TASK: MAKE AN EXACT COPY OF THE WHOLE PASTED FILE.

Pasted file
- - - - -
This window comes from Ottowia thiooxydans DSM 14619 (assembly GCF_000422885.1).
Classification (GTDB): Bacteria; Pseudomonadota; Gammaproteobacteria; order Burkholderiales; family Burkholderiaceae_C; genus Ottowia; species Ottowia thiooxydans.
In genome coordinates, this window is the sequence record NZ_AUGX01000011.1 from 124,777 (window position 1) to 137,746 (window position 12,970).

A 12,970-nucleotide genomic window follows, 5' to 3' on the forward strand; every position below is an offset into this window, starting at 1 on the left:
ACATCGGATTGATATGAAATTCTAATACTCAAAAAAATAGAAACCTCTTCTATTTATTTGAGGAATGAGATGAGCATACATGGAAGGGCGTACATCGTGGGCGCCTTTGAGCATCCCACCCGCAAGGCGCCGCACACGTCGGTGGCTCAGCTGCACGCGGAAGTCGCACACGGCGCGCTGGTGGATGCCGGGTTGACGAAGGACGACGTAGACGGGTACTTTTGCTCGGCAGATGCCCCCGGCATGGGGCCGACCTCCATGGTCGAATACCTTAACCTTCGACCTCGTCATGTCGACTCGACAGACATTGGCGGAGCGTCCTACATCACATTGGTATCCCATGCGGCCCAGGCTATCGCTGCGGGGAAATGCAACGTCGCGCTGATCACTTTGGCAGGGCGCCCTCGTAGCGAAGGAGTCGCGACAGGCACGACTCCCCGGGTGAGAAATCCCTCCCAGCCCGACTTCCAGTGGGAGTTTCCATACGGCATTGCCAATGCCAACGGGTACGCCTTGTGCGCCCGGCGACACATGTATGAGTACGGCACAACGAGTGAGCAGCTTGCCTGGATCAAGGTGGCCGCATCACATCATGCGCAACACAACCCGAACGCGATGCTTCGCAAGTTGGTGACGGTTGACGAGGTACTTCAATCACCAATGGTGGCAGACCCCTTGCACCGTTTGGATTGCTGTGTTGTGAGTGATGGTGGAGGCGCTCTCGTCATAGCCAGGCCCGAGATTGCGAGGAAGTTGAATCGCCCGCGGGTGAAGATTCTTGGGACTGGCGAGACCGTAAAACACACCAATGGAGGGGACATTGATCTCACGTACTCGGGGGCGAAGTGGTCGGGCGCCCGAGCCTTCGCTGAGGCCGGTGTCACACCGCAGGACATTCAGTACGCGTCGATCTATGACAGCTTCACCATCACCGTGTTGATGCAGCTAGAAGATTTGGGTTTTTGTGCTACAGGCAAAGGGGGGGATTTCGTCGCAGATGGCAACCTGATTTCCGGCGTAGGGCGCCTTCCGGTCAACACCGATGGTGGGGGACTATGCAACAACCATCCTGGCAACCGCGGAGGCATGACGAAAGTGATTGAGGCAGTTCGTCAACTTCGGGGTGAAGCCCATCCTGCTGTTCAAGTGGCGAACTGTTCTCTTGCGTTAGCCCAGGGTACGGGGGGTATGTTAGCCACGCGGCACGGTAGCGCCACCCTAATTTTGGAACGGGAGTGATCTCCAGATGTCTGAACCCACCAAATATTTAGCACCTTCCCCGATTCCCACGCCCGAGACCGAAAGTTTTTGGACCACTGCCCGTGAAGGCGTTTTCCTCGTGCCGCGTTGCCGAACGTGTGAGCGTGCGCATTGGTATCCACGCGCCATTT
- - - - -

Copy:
This window comes from Ottowia thiooxydans DSM 14619 (assembly GCF_000422885.1).
Classification (GTDB): Bacteria; Pseudomonadota; Gammaproteobacteria; order Burkholderiales; family Burkholderiaceae_C; genus Ottowia; species Ottowia thiooxydans.
In genome coordinates, this window is the sequence record NZ_AUGX01000011.1 from 124,777 (window position 1) to 137,746 (window position 12,970).

A 12,970-nucleotide genomic window follows, 5' to 3' on the forward strand; every position below is an offset into this window, starting at 1 on the left:
ACATCGGATTGATATGAAATTCTAATACTCAAAAAAATAGAAACCTCTTCTATTTATTTGAGGAATGAGATGAGCATACATGGAAGGGCGTACATCGTGGGCGCCTTTGAGCATCCCACCCGCAAGGCGCCGCACACGTCGGTGGCTCAGCTGCACGCGGAAGTCGCACACGGCGCGCTGGTGGATGCCGGGTTGACGAAGGACGACGTAGACGGGTACTTTTGCTCGGCAGATGCCCCCGGCATGGGGCCGACCTCCATGGTCGAATACCTTAACCTTCGACCTCGTCATGTCGACTCGACAGACATTGGCGGAGCGTCCTACATCACATTGGTATCCCATGCGGCCCAGGCTATCGCTGCGGGGAAATGCAACGTCGCGCTGATCACTTTGGCAGGGCGCCCTCGTAGCGAAGGAGTCGCGACAGGCACGACTCCCCGGGTGAGAAATCCCTCCCAGCCCGACTTCCAGTGGGAGTTTCCATACGGCATTGCCAATGCCAACGGGTACGCCTTGTGCGCCCGGCGACACATGTATGAGTACGGCACAACGAGTGAGCAGCTTGCCTGGATCAAGGTGGCCGCATCACATCATGCGCAACACAACCCGAACGCGATGCTTCGCAAGTTGGTGACGGTTGACGAGGTACTTCAATCACCAATGGTGGCAGACCCCTTGCACCGTTTGGATTGCTGTGTTGTGAGTGATGGTGGAGGCGCTCTCGTCATAGCCAGGCCCGAGATTGCGAGGAAGTTGAATCGCCCGCGGGTGAAGATTCTTGGGACTGGCGAGACCGTAAAACACACCAATGGAGGGGACATTGATCTCACGTACTCGGGGGCGAAGTGGTCGGGCGCCCGAGCCTTCGCTGAGGCCGGTGTCACACCGCAGGACATTCAGTACGCGTCGATCTATGACAGCTTCACCATCACCGTGTTGATGCAGCTAGAAGATTTGGGTTTTTGTGCTACAGGCAAAGGGGGGGATTTCGTCGCAGATGGCAACCTGATTTCCGGCGTAGGGCGCCTTCCGGTCAACACCGATGGTGGGGGACTATGCAACAACCATCCTGGCAACCGCGGAGGCATGACGAAAGTGATTGAGGCAGTTCGTCAACTTCGGGGTGAAGCCCATCCTGCTGTTCAAGTGGCGAACTGTTCTCTTGCGTTAGCCCAGGGTACGGGGGGTATGTTAGCCACGCGGCACGGTAGCGCCACCCTAATTTTGGAACGGGAGTGATCTCCAGATGTCTGAACCCACCAAATATTTAGCACCTTCCCCGATTCCCACGCCCGAGACCGAAAGTTTTTGGACCACTGCCCGTGAAGGCGTTTTCCTCGTGCCGCGTTGCCGAACGTGTGAGCGTGCGCATTGGTATCCACGCGCCATTT